Boreal Kintaro (Men s)

Shoes for Indoor Rock climbing


Outdoor Gear Lab wrote a pretty good article on the subject here:

Quoting from this article:

If you are just starting out then you probably want a more comfortable, versatile, all-around shoe. Don't go for the aggressive down-turned shoes. Go for something that is not too tight and does not cost much. Shoes that close with Velcro are great because you can get them on and off fast. But a comfortable pair of lace-up shoes can be great as well.

Agressive downturn shapes are very helpful if you're climbing intermediate / advanced routes (5.10 / V4 and up). The shape of the shoe will bunch your toes together, and also will fit tighter. This will improve your ability to stand on smaller holds. Also, a downturn makes it easier to hook your toes on holds on overhanging routes.

But if you want to stick with a more comfortable shoe, that's OK to. Plenty of strong climbers will wear more comfortable shoes. If you find your toes slipping within the shoe as you try to stand on a hold, or you find the edge of the shoe flopping when you try to stand on a small hold, you'll know its time to switch to something more "agressive'.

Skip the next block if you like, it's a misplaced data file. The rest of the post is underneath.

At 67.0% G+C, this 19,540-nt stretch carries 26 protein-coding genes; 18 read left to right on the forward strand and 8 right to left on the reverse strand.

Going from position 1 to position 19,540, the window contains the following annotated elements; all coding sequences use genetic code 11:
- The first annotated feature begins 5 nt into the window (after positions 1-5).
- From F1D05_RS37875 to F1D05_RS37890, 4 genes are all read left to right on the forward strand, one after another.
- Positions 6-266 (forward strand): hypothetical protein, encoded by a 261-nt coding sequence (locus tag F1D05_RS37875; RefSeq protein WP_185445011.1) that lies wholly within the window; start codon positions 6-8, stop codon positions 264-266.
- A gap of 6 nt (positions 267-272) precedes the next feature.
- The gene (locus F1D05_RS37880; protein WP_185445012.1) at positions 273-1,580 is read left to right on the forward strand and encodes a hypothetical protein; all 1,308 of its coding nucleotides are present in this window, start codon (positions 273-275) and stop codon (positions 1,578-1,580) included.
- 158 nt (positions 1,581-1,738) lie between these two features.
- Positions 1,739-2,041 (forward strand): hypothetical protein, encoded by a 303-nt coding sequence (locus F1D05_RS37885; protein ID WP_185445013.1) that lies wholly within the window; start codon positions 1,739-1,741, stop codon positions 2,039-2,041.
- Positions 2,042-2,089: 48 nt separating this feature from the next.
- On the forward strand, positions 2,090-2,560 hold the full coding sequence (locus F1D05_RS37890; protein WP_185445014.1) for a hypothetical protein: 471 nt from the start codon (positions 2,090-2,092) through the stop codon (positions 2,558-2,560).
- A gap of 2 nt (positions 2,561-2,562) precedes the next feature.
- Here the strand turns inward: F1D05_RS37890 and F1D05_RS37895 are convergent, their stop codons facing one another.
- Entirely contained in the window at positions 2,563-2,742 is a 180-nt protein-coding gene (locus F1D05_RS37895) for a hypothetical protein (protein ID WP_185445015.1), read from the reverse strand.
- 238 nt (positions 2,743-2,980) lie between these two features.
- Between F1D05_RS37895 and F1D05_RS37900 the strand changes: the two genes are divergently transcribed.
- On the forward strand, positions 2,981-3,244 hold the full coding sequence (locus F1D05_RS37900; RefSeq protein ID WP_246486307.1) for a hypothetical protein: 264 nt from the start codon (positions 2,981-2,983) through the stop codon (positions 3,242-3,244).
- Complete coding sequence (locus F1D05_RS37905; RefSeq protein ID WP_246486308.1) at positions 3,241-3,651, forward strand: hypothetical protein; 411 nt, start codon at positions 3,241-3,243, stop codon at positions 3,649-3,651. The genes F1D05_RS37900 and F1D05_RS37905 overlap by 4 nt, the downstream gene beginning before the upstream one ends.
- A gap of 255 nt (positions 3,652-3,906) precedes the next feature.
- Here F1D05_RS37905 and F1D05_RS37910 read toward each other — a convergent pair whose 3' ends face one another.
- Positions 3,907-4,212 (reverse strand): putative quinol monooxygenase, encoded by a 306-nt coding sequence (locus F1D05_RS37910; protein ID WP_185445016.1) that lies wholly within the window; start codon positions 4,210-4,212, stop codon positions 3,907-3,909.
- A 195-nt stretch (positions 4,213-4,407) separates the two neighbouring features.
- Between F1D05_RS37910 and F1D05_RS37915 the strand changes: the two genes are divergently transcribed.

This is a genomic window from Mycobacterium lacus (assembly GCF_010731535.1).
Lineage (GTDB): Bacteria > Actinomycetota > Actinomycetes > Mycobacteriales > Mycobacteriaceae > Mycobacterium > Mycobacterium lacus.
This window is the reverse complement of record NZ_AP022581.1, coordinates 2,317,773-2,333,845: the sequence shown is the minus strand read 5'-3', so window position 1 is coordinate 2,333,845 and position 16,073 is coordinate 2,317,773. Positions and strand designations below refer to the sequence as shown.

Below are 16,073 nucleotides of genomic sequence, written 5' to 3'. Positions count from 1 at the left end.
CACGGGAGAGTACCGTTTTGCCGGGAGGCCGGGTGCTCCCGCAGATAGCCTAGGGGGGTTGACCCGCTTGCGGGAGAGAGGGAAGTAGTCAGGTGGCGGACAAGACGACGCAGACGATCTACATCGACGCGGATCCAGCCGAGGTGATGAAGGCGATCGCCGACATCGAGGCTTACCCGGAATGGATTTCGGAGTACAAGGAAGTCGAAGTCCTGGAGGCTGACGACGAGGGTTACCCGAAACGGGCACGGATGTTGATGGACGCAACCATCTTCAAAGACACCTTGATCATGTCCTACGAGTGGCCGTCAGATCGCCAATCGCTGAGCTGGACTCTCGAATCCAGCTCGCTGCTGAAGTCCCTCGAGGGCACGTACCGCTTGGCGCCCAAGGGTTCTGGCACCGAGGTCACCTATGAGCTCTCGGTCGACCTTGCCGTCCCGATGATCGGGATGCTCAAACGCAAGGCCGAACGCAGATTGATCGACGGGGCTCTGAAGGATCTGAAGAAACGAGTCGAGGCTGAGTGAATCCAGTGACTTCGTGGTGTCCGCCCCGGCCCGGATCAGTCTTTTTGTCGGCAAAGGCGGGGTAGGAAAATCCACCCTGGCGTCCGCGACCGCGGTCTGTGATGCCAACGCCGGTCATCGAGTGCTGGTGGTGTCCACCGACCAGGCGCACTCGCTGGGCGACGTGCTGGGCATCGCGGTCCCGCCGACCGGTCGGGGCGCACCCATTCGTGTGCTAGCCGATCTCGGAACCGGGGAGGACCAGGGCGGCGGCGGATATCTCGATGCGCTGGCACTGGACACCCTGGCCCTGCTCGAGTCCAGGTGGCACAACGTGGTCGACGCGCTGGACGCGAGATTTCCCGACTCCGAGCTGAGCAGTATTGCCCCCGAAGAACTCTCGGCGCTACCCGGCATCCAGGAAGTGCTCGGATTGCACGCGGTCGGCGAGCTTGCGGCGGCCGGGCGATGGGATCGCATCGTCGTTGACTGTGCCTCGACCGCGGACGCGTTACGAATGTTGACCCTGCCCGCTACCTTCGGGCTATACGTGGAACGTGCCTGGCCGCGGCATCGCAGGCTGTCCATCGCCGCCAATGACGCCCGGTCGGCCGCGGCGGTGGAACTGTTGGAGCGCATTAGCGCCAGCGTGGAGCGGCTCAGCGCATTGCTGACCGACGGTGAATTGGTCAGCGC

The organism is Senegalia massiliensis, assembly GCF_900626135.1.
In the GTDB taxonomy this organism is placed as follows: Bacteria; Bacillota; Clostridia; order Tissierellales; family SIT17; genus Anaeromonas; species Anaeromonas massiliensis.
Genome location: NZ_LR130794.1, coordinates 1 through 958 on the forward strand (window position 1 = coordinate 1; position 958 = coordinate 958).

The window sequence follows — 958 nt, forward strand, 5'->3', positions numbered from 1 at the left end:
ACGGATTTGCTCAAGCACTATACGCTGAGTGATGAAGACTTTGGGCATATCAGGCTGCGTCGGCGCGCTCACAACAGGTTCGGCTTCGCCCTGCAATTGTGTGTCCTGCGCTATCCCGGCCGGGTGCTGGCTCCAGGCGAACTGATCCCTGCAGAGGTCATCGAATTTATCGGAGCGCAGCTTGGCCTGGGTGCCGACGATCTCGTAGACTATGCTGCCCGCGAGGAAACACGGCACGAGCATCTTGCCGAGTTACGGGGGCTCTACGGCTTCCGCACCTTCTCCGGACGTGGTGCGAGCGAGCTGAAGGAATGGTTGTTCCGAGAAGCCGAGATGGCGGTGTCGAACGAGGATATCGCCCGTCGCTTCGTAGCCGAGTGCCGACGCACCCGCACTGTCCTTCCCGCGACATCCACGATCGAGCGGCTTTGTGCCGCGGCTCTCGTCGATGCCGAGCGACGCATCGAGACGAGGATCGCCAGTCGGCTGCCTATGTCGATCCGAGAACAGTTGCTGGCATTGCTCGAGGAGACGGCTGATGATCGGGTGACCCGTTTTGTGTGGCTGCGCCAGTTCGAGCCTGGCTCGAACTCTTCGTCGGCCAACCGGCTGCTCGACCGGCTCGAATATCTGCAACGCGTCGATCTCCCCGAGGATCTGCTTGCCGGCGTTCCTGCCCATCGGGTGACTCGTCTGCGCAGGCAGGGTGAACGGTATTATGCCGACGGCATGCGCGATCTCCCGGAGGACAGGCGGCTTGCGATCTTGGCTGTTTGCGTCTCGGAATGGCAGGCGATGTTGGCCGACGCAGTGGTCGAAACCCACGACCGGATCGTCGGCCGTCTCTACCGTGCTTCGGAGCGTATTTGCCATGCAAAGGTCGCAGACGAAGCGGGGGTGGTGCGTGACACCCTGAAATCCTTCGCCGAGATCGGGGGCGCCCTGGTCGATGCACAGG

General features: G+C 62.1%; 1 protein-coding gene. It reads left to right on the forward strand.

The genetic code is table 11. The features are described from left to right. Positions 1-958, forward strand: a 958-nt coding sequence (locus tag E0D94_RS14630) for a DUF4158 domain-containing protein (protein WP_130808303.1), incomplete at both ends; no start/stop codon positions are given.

Velcro will be more convenient to take on and off when you're switching between climbing and belaying (which you'll do a lot in the gym). But, most velcro shoes tend to be at least a little agressive.

Fit tends to be very personal, and most of the better shoes are made of leather, and actually stretch quite a bit, so even experienced climbers may have to buy more than one size if they switch brands. (The stretching tends to mold the shoe to your foot, so its really a desirable quality)

EDIT: I didn't address your question very well. Most beginner / comfort shoes are either 1) Inexpensive entry level shoes 2) traditional climbing shoes I think that nearly all "comfort" shoes (and traditional ones) are lace ups. You'll want a lace up shoe where all your toes lay flat. Also, you'll want to avoid an asymmetric, downturned shoe. Those two things (asymetric, downturned toe boxes that force your toes to curl up) are signs on an uncomfortable, more agressive shoe.



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